Stop burning Dogs alive.
This petition had 807 supporters
As news of alleged wrongdoing at the Fairfield County Dog Shelter has reached the public, outcries for the resignation of all County officials involved has amplified. Calls flooded the shelter all day Monday in the wake of the weekend’s news reports that dogs were alleged to have been incinerated alive at the shelter.
Commissioner Mike Kiger was taken at his own request to the Franklin, Clark and Montgomery County animal control facilities to speak with other dog wardens, all who offered to help. Every warden told Kiger that the goal of any shelter should be to get dogs out the front door – not the back.
However, Kobi says that shortly after the expedition to neighboring counties, Mike Kiger called her with a fundraising idea for the Fairfield shelter that he and dog warden, Mike Miller had come up with. It was called “Dog Composting.” The idea was to fill a shed behind the shelter with sawdust and compost the bodies of dogs killed at the shelter.
The idea sounds like the plot of a bad horror movie, except that former Deputy Animal Warden Bobbi Glass corroborated this in conjunction with Kobi’s statements.
According to Glass, the incinerator at the shelter was in need of relining, which was estimated to cost $17,000.00. While debating whether or not to remove the incinerator or repair it, the two men had come up with the composting idea.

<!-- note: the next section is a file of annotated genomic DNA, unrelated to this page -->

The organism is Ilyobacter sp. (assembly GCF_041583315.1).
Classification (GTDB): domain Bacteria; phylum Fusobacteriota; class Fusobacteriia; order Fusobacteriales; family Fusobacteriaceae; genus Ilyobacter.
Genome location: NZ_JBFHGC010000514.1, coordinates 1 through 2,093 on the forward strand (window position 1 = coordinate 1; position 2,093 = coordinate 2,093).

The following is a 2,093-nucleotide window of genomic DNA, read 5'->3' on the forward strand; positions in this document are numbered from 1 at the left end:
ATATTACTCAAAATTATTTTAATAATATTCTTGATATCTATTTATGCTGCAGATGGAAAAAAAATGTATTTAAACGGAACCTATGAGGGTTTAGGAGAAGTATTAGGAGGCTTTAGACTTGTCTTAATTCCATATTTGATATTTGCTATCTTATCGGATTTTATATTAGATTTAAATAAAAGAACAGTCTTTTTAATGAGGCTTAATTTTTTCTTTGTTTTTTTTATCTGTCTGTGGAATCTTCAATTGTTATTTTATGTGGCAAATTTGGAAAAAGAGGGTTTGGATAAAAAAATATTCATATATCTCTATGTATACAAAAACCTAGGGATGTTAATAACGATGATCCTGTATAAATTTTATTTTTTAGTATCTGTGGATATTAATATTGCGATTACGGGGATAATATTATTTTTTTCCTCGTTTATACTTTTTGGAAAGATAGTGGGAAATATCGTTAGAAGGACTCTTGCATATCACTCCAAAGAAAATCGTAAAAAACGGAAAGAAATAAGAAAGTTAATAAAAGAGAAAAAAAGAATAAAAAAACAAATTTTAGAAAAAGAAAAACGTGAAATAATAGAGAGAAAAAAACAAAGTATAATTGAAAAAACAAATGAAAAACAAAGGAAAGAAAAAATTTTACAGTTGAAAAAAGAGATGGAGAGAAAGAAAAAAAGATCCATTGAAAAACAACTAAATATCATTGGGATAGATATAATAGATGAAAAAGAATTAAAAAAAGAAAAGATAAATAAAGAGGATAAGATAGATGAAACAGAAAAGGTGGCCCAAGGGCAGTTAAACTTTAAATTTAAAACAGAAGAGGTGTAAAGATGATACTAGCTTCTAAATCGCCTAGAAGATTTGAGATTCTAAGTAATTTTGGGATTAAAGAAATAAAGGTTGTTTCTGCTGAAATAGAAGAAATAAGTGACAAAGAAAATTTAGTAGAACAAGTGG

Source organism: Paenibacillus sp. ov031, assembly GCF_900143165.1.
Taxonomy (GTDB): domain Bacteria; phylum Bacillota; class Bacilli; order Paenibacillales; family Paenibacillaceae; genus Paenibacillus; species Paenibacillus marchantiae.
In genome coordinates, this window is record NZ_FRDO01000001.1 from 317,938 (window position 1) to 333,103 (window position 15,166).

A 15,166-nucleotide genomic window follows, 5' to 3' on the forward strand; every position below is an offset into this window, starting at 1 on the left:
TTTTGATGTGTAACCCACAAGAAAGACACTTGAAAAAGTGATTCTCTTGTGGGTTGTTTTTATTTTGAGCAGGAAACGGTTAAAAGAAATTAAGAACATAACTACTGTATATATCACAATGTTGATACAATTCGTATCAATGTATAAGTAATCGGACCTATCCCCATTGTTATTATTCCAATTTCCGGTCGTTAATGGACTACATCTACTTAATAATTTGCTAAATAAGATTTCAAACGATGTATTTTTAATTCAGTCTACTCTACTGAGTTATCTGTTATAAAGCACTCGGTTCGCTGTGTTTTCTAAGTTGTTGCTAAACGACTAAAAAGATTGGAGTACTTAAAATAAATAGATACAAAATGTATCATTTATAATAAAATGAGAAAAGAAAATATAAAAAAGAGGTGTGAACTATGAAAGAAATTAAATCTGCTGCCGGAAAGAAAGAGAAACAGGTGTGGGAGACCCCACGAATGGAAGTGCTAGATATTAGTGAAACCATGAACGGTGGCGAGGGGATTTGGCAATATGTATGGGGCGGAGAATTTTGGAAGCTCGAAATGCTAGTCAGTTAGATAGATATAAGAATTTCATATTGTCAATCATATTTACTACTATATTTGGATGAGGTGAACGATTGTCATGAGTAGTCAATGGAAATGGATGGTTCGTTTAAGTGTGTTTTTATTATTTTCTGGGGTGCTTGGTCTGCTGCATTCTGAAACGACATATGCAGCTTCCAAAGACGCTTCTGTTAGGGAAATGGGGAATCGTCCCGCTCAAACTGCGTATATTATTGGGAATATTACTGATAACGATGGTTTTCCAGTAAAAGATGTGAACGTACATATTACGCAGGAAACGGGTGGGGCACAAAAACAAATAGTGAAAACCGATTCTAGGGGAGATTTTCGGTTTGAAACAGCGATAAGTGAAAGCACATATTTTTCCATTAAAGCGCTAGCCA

Glass and Kobi were appalled; not just at the thought of residents’ missing pets being treated with such callous disregard, but because it would destroy any incentive to save dogs if the county was making money from their deaths.
Fortunately, the health department denied the idea, but that the concept was even considered a valid option by officials is very disturbing.
Kobi recommends a review committee be set up to explore options to redesign the system at Fairfield to build a model no-kill shelter that other Ohio counties will want to follow.
One thing is certain: it will never happen under an administration that does not value the lives of Ohio pets.
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